John Sheppard (c1515–December 1558): Media Vita

Sheppard’s music is not as popular as that of his contemporaries – I think this is a shame as he’s right up there alongside his better-known contemporaries Taverner, Tye, White, and even Tallis. If you want to hear Tudor era music of breathtaking beauty and originality then Sheppard’s compositions surely fit the bill. Media Vita…

Francisco Guerrero (1528-1599): O lux beata Trinitas

Francisco Guerrero became the most influential and respected composer in Spain in the time of Philip II. Trained first by his brother and then tutored by Cristóbal de Morales he was a versatile and gifted musician who not only sang and composed but was an excellent player of the organ, vihuela, harp and cornett. Stylistically…

Giovanni Pierluigi da Palestrina (±1525-1594): Stabat Mater

Palestrina’s ‘Stabat Mater’ was written around 1589 and is that musical paradox a miniature on a grand scale written in the Venetian polychoral style. It’s harmonies are modal which gives an atmosphere of nostalgia and regret to Palestrina’s word painting. It’s the musical equivalent of the paintings of the grieving mother at the foot of…

Robert Parsons (circa 1535-1572): Magnificat

"Robt. Parsons was drowned at Newark uppon Trent the 25th of Januarie, and Wm. Bird sworne gentleman in his place at the first the 22d of Februarie followinge, A° 14° Lincolne". We don’t know why Robert Parsons, Gentleman of the Chapel Royal, was travelling near Newark on that fateful night in January 1572 but it…

Thomas Tallis Loquebantur variis linguis – YouTube

Tallis’ motet Loquebantur variis linguis is a polyphonic responsory of the type created and established in the repertoire by Taverner. It’s a Pentecostal motet (as can immediately be seen from the text and translation which I give below) and is characterised by a tenor cantus firmus around which the six other voices create a polyphonic…

John Taverner (c1490-1545): Missa Mater Christi sanctissima

Taverner starts each movement of his Missa Mater Christi sanctissima with opening of his  antiphon "Mater Christi sanctissima" about which I wrote yesterday. It’s a very direct and up-beat setting that celebrates its subject. It’ also a later work which means it’s far less florid than his youthful compositions. Enjoy :-). markfromireland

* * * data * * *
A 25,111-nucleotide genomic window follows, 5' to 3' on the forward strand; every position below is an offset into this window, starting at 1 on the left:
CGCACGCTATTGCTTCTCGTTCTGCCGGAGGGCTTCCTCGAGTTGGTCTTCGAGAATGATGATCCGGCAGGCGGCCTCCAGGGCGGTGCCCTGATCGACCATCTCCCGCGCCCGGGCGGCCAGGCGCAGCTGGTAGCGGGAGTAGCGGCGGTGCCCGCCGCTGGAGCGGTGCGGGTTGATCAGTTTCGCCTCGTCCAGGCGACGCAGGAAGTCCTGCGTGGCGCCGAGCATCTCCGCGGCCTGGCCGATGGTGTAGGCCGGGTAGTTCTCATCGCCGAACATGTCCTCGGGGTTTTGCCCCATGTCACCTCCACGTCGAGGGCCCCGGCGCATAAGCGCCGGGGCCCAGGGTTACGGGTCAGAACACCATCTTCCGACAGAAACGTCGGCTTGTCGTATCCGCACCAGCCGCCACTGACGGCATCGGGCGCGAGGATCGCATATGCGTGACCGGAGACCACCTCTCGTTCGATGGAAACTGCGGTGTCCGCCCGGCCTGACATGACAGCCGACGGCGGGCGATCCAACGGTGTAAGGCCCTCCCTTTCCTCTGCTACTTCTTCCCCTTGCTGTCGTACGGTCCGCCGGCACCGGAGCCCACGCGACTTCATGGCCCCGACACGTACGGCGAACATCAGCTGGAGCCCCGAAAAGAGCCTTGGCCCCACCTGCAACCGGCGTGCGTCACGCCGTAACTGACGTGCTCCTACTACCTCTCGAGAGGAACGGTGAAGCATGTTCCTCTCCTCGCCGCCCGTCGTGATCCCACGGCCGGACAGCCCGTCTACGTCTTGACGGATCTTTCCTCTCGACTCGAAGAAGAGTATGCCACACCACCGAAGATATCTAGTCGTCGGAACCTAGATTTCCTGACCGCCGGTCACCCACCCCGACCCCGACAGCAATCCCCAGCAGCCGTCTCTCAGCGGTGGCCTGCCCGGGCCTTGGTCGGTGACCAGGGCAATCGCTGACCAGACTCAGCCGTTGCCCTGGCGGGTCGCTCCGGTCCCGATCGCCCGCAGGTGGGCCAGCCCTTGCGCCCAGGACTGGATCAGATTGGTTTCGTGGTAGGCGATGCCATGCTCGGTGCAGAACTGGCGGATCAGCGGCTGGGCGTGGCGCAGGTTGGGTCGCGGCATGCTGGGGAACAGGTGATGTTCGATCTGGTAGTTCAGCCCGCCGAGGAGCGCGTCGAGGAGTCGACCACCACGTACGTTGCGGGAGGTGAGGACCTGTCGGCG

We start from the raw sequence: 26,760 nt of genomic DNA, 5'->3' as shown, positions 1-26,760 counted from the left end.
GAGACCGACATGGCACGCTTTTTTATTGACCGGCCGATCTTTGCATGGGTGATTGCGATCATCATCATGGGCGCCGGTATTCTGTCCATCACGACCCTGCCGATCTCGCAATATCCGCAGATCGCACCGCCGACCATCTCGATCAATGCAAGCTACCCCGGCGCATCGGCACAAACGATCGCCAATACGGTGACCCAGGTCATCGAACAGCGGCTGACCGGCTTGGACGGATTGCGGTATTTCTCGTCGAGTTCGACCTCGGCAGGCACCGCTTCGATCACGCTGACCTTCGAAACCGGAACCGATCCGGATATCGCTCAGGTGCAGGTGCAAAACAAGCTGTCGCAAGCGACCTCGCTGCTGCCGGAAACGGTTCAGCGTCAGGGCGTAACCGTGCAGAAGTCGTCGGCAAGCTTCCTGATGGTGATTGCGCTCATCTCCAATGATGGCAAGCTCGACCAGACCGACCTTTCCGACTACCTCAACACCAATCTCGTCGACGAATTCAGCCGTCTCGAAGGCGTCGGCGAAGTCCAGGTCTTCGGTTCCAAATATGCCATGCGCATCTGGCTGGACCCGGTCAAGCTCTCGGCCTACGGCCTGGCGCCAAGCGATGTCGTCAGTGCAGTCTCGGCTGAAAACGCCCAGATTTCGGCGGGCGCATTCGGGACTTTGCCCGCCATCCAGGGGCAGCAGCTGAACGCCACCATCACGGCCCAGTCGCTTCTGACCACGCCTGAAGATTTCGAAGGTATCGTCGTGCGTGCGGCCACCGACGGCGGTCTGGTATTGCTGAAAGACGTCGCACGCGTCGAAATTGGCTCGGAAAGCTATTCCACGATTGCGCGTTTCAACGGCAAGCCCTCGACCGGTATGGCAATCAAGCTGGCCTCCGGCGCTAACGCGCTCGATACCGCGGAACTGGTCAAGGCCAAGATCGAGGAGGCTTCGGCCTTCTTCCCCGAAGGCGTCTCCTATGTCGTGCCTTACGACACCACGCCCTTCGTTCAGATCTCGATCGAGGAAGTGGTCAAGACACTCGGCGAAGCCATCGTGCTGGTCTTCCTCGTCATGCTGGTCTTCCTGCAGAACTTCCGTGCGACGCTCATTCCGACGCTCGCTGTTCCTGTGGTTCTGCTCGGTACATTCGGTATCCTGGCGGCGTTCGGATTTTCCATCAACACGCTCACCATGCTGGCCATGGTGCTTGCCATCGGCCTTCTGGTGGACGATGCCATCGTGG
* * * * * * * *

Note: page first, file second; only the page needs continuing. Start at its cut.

For Laura: Morten Lauridsen (b1943): Ave, dulcissima Maria

Ave, dulcissima Maria was commissioned by the Harvard University Glee Club and completed in 2005. It’s a beautifully tender and gentle setting of a variant of the ‘Ave Maria’ petition. It’s sung below by Polyphony  whose singing brings out the serene almost otherwordly qualities of the piece. The player of the  finger cymbals on this…

Tomás Luis de Victoria (1548-1611) : Salve regina a 8

Tomás Luis de Victoria stands shoulder to shoulder with other musical giants of his age such as Byrd, de Lassus, Palestrina, and Tallis, while his output was relatively small – Palestrina for example published five times as much music as Victoria did, de Lassus published even more, and of the four only Victoria published no…

Tomás Luis de Victoria (1548-1611): Veni Creator Spiritus

Victoria set many hymns amongst them this four-part (SATB) setting of the Office hymn for Pentecost ‘Veni creator spiritus‘ which literally translates as ‘Come creator spirit’ but is often translated as ‘Come, Holy Ghost, Creator, come’. Listening to it may be the cause of some surprise amongst those who associate Victoria only with the austere…

Pierre de Manchicourt (±1510-1564): Laudate Dominum

Pierre de Manchicourt was born in Béthune in Northern France he spent most of his career in Northern France holding increasingly senior positions at Tours, Tournai, and Arras from where his fame and music spread. That his music was highly esteemed by his contemporaries can be seen from the fact that he was the only…

Thomas Tallis (±1505-1585): Sermone blando angelus

 Sermone blando angelus is a hymn that under the Sarum rite usage which prevailed in England until Henry VIII abolished it would have been sung in English churches and monasteries during Lauds between Low Sunday (the first Sunday after Easter Sunday) and the Feast of the Ascension. Tallis intended his setting of the hymn to…